"Hi Dollface! Can I buy you a drink?"
With lines like that and such characters as Tiffany Meyer, Professor Robert A. Haugen has conceived one of the most unusual works in investment finance.
Mr. Haugen, a professor of finance at the University of California, Irvine, makes the case for inefficient markets and his approach to equity valuation in a trilogy of books. The second detours part way from financial economics into a mystery novel.
With the engaging but unusual diversion, his three books make an unequivocal argument against efficient markets and widely popular indexed management.
Despite the diversion, which has a pedagogic, as well as entertaining, purpose, the trilogy is a serious work, laying out his argument for the inefficient stock market. Even Tiffany Meyer, a savvy lawyer who manages a presidential campaign, becomes part of an authentic-sounding and provocative discussion on stock market returns and volatility.
Mr. Haugen's case becomes more persuasive when one considers the money actually being managed, or model portfolios being studied, using the approach he discusses in his books.
His company, Haugen Custom Financial Systems Inc., has licensed his investment management software, for both experimental model portfolios and active money management, to some 20 pension funds, mutual funds and other money managers and investment organizations.
Among the clients is the Missouri State Employees' Retirement System, Jefferson City, which has been intrigued enough to license the software to run model portfolios. "We have not run live money with it yet," said Gary Findlay, executive director. "It sounds like an interesting quantitative approach."
Analytic Investors Inc., Los Angeles, a United Asset Management Co. unit that used to be called Analytic/TSA, runs some $235 million under the approach, including $200 million in separate accounts for pension funds and other institutions and a $35 million mutual fund.
Mr. Haugen's trilogy, all published by Prentice Hall Inc., Upper Saddle River, N.J., begins with "The New Finance: The Case Against Efficient Markets." First published in 1995, an updated second edition came out last month.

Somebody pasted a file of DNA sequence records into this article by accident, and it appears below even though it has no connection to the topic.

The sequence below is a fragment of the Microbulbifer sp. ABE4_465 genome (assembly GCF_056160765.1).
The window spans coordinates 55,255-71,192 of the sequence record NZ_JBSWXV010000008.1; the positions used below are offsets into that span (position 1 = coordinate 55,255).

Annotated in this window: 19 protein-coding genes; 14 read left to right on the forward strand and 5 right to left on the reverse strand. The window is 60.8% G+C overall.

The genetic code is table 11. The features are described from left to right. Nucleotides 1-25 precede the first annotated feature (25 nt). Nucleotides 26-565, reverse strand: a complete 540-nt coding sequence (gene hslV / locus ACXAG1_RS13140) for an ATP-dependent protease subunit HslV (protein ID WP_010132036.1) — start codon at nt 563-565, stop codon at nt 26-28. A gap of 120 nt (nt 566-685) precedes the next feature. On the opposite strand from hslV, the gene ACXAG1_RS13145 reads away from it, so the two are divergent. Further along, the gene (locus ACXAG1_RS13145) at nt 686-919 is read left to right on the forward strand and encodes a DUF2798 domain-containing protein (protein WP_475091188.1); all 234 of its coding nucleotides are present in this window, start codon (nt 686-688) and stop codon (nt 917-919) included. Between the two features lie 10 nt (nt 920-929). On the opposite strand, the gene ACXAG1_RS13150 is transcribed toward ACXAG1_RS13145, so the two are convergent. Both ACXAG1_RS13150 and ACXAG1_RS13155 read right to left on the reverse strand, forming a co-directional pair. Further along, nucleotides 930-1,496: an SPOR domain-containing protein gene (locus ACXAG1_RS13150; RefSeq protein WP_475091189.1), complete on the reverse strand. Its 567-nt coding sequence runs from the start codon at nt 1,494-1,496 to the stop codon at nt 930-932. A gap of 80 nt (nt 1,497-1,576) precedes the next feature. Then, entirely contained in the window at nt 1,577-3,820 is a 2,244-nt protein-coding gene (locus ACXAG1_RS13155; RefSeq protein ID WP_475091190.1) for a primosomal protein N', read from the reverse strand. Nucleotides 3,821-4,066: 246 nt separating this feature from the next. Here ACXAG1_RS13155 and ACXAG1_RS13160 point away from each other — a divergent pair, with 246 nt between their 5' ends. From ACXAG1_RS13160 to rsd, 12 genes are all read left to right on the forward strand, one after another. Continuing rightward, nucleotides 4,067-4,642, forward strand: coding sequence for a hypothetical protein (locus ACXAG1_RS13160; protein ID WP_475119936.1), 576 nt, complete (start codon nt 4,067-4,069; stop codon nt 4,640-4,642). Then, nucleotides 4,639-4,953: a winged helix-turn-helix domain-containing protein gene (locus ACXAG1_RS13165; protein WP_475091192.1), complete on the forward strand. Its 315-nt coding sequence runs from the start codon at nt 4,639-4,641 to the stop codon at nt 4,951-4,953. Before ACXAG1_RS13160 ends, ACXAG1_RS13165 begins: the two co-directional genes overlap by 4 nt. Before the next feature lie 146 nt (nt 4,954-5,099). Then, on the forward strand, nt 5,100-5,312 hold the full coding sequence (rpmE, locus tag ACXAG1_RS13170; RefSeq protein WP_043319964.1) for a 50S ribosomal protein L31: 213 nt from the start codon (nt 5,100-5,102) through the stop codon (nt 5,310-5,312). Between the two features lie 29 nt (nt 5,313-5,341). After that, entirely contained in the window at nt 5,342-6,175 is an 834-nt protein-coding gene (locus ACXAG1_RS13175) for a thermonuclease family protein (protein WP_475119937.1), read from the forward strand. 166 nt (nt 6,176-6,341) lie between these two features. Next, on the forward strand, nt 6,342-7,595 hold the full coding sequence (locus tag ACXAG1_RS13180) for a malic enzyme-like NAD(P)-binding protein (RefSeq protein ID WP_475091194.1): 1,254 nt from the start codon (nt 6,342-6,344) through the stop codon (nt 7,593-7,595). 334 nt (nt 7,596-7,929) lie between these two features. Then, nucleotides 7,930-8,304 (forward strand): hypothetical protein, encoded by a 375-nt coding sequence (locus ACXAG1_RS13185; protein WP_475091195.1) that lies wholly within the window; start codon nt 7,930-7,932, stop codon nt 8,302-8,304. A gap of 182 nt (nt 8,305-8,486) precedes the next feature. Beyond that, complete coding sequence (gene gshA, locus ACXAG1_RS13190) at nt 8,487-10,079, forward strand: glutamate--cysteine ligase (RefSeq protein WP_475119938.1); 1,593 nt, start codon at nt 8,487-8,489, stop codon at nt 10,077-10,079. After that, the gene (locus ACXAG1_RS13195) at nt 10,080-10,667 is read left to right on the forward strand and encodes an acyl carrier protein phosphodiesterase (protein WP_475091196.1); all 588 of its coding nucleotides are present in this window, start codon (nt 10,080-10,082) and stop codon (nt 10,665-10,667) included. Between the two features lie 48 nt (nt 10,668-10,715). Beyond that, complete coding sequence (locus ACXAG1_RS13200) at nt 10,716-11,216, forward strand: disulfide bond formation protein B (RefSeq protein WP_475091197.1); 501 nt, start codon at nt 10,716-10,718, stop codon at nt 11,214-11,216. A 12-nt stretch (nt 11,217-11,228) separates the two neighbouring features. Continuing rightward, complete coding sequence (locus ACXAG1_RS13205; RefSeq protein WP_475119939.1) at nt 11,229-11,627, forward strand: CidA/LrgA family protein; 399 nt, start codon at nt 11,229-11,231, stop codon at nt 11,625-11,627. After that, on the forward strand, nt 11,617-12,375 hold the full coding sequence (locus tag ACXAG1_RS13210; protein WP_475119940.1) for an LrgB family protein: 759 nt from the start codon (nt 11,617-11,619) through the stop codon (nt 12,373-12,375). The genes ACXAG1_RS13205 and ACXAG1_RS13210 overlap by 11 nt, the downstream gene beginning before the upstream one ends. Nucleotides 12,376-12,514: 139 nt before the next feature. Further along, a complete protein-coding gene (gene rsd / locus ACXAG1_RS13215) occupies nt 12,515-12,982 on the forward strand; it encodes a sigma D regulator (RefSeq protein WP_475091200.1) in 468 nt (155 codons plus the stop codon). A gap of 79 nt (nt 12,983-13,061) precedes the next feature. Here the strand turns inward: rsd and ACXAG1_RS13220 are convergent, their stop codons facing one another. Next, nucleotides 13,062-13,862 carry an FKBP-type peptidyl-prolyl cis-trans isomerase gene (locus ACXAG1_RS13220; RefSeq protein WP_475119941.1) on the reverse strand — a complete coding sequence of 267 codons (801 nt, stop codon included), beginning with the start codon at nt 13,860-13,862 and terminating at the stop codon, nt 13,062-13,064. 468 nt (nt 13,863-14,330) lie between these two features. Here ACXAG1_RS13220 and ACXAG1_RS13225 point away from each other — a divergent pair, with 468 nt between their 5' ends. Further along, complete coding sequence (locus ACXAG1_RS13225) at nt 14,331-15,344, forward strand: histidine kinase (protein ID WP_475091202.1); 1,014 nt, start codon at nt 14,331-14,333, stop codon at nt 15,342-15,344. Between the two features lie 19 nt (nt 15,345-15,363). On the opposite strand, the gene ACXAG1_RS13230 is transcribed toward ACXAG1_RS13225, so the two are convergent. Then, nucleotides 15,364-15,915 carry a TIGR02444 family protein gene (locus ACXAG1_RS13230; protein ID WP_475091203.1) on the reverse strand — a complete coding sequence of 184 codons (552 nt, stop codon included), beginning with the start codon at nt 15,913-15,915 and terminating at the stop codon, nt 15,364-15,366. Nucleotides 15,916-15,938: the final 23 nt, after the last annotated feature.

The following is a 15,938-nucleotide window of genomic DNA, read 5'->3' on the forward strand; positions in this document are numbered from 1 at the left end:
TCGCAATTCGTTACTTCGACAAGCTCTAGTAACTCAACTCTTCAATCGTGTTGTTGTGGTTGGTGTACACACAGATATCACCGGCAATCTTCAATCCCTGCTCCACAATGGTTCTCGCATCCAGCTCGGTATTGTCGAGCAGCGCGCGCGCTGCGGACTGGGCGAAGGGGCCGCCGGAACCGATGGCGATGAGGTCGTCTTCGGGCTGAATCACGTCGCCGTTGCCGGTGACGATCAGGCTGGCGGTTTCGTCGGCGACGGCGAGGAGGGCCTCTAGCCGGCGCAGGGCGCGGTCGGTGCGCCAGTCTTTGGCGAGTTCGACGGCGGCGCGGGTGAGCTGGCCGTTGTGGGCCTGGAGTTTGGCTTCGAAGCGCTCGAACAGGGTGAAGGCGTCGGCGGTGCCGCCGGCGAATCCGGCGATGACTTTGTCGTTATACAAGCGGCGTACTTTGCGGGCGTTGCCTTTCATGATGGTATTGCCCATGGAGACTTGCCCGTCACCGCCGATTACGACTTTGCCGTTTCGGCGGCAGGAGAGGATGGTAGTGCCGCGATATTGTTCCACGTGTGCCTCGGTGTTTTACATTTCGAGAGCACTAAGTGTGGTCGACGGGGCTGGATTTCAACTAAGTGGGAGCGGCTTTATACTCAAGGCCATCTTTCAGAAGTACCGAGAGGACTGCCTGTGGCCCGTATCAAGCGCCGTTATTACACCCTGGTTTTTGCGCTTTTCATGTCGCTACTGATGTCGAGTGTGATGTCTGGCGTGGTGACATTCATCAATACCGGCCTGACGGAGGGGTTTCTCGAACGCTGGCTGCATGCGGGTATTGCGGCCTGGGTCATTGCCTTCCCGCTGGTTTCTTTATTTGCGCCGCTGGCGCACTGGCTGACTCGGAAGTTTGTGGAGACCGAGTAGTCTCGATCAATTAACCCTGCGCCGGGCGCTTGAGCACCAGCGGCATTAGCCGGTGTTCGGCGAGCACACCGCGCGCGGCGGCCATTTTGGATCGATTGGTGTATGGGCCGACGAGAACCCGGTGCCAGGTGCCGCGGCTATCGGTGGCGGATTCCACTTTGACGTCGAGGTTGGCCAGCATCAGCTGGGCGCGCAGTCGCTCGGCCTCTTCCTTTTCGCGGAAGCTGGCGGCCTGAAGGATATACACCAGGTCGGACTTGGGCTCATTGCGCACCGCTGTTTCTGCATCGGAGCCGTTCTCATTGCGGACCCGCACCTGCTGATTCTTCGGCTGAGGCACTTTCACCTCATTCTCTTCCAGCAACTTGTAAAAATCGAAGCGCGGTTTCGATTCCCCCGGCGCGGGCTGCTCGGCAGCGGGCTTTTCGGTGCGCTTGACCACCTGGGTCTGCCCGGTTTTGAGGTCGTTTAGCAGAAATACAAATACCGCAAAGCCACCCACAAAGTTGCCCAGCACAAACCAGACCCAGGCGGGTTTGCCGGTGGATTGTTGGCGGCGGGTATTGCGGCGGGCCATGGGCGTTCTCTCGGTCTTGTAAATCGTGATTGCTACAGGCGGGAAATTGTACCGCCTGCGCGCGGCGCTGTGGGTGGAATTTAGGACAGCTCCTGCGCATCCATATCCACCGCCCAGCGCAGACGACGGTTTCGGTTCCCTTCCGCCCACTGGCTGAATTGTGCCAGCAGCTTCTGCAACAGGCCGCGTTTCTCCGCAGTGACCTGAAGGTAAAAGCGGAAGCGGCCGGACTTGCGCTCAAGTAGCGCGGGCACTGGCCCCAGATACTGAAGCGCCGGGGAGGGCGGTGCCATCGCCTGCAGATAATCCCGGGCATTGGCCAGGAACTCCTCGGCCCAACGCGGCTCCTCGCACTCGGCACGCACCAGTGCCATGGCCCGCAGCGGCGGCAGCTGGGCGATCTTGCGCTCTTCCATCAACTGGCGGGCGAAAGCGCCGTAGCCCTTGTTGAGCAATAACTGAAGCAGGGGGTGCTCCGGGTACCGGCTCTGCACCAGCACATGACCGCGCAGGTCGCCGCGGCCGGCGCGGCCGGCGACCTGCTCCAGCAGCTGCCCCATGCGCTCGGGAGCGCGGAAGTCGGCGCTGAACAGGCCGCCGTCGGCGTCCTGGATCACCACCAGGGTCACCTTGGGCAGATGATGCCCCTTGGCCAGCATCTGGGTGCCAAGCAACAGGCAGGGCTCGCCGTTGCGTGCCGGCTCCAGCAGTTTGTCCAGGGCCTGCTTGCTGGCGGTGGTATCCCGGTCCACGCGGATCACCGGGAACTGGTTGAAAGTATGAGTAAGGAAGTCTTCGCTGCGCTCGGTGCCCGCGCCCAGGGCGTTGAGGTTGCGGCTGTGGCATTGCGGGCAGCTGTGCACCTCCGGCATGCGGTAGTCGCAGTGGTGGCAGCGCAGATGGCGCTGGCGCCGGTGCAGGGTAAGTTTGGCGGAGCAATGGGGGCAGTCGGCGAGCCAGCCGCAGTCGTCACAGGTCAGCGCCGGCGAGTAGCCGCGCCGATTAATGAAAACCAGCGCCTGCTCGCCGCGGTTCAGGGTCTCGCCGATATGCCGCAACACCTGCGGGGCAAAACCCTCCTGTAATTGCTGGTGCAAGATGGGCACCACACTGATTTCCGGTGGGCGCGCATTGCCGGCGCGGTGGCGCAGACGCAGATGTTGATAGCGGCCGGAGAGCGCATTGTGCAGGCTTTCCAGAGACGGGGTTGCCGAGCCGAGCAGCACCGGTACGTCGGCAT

The second volume, "Beast on Wall Street: How Stock Volatility Devours Our Wealth," was published last July.
The final book in the trilogy, "The Inefficient Stock Market: What Pays Off and Why," was published this month.
The books are serious, but lively and wonderfully succinct, running only about 150 pages each, including tables and charts.
Analytic has been managing money based on Professor Haugen's quantitative model for more than two years. Its portfolios using the model have outperformed the Standard & Poor's 500 stock index. From inception, Oct. 1, 1996, through Dec. 31, the institutional separate account composite returned an annual average 39.48% and its mutual fund, 35.91%, while the S&P returned 31.7%. For 1998, its institutional composite returned 36.19% and its mutual fund, 37.86%, while the S&P 500 returned 28.6%
Dennis M. Bein, co-portfolio manager of the separate accounts and mutual fund, said, Mr. Haugen's ideas are "absolutely" right concerning inefficient markets and valuation.
Analytic licenses the Haugen model but then adds its own risk-control and transaction-cost management to the investment process. Analytic's portfolios contain about 70 stocks. For its universe, it uses only stocks in the S&P 500. When Standard & Poor's drops a stock from the index, Analytic drops it from the portfolio, too.
In an interview, Professor Haugen thinks pension funds could do away with money managers entirely for equities and beat the markets by using his approach. He might enable them to do away with novelists, too.